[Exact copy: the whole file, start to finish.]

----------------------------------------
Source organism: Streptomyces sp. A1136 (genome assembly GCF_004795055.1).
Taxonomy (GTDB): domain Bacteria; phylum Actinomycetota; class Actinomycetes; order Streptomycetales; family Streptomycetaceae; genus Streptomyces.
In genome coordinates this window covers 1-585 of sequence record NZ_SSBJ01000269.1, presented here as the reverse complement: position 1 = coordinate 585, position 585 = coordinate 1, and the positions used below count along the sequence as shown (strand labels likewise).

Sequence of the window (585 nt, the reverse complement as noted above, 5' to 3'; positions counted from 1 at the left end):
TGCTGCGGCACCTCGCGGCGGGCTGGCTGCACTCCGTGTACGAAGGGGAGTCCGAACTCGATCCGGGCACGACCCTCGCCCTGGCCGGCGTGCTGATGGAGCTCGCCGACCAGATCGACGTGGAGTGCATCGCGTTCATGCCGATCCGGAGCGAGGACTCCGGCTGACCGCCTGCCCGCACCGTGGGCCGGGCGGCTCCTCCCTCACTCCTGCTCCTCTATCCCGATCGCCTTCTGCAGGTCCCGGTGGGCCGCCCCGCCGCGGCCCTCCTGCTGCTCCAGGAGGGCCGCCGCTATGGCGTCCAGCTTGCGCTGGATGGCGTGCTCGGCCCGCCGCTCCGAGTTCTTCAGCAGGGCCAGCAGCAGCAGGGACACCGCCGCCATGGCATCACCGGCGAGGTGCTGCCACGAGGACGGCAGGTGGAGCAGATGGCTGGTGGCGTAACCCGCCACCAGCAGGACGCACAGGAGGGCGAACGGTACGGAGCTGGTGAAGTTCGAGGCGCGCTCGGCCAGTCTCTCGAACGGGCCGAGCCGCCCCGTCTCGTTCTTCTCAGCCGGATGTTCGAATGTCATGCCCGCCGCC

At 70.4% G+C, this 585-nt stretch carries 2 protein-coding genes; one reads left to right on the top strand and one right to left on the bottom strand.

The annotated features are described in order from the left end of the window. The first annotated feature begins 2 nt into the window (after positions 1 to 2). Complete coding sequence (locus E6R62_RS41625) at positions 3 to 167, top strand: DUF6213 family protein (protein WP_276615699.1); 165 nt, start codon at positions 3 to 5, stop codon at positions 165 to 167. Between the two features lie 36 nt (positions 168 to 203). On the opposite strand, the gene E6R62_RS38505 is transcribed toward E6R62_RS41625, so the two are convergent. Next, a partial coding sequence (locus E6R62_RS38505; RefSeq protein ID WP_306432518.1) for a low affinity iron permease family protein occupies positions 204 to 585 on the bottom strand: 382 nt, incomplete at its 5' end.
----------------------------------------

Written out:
Source organism: Streptomyces sp. A1136 (genome assembly GCF_004795055.1).
Taxonomy (GTDB): domain Bacteria; phylum Actinomycetota; class Actinomycetes; order Streptomycetales; family Streptomycetaceae; genus Streptomyces.
In genome coordinates this window covers 1-585 of sequence record NZ_SSBJ01000269.1, presented here as the reverse complement: position 1 = coordinate 585, position 585 = coordinate 1, and the positions used below count along the sequence as shown (strand labels likewise).

Sequence of the window (585 nt, the reverse complement as noted above, 5' to 3'; positions counted from 1 at the left end):
TGCTGCGGCACCTCGCGGCGGGCTGGCTGCACTCCGTGTACGAAGGGGAGTCCGAACTCGATCCGGGCACGACCCTCGCCCTGGCCGGCGTGCTGATGGAGCTCGCCGACCAGATCGACGTGGAGTGCATCGCGTTCATGCCGATCCGGAGCGAGGACTCCGGCTGACCGCCTGCCCGCACCGTGGGCCGGGCGGCTCCTCCCTCACTCCTGCTCCTCTATCCCGATCGCCTTCTGCAGGTCCCGGTGGGCCGCCCCGCCGCGGCCCTCCTGCTGCTCCAGGAGGGCCGCCGCTATGGCGTCCAGCTTGCGCTGGATGGCGTGCTCGGCCCGCCGCTCCGAGTTCTTCAGCAGGGCCAGCAGCAGCAGGGACACCGCCGCCATGGCATCACCGGCGAGGTGCTGCCACGAGGACGGCAGGTGGAGCAGATGGCTGGTGGCGTAACCCGCCACCAGCAGGACGCACAGGAGGGCGAACGGTACGGAGCTGGTGAAGTTCGAGGCGCGCTCGGCCAGTCTCTCGAACGGGCCGAGCCGCCCCGTCTCGTTCTTCTCAGCCGGATGTTCGAATGTCATGCCCGCCGCC

At 70.4% G+C, this 585-nt stretch carries 2 protein-coding genes; one reads left to right on the top strand and one right to left on the bottom strand.

The annotated features are described in order from the left end of the window. The first annotated feature begins 2 nt into the window (after positions 1 to 2). Complete coding sequence (locus E6R62_RS41625) at positions 3 to 167, top strand: DUF6213 family protein (protein WP_276615699.1); 165 nt, start codon at positions 3 to 5, stop codon at positions 165 to 167. Between the two features lie 36 nt (positions 168 to 203). On the opposite strand, the gene E6R62_RS38505 is transcribed toward E6R62_RS41625, so the two are convergent. Next, a partial coding sequence (locus E6R62_RS38505; RefSeq protein ID WP_306432518.1) for a low affinity iron permease family protein occupies positions 204 to 585 on the bottom strand: 382 nt, incomplete at its 5' end.